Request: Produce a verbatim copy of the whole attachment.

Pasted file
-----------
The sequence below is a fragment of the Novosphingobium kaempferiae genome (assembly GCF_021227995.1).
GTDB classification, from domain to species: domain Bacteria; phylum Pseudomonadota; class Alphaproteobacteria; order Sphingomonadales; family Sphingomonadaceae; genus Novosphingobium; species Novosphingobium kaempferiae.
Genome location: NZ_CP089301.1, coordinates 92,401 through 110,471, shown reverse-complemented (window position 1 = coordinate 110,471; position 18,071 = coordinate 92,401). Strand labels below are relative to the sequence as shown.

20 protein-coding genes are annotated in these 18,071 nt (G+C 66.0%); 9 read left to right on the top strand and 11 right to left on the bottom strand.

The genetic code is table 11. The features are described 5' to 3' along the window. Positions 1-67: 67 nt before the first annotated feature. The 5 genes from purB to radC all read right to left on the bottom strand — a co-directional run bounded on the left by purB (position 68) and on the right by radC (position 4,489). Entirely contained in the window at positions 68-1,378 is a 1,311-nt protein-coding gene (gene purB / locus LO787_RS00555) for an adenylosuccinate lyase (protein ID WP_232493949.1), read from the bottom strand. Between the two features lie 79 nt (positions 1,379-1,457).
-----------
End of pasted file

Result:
The sequence below is a fragment of the Novosphingobium kaempferiae genome (assembly GCF_021227995.1).
GTDB classification, from domain to species: domain Bacteria; phylum Pseudomonadota; class Alphaproteobacteria; order Sphingomonadales; family Sphingomonadaceae; genus Novosphingobium; species Novosphingobium kaempferiae.
Genome location: NZ_CP089301.1, coordinates 92,401 through 110,471, shown reverse-complemented (window position 1 = coordinate 110,471; position 18,071 = coordinate 92,401). Strand labels below are relative to the sequence as shown.

20 protein-coding genes are annotated in these 18,071 nt (G+C 66.0%); 9 read left to right on the top strand and 11 right to left on the bottom strand.

The genetic code is table 11. The features are described 5' to 3' along the window. Positions 1-67: 67 nt before the first annotated feature. The 5 genes from purB to radC all read right to left on the bottom strand — a co-directional run bounded on the left by purB (position 68) and on the right by radC (position 4,489). Entirely contained in the window at positions 68-1,378 is a 1,311-nt protein-coding gene (gene purB / locus LO787_RS00555) for an adenylosuccinate lyase (protein ID WP_232493949.1), read from the bottom strand. Between the two features lie 79 nt (positions 1,379-1,457).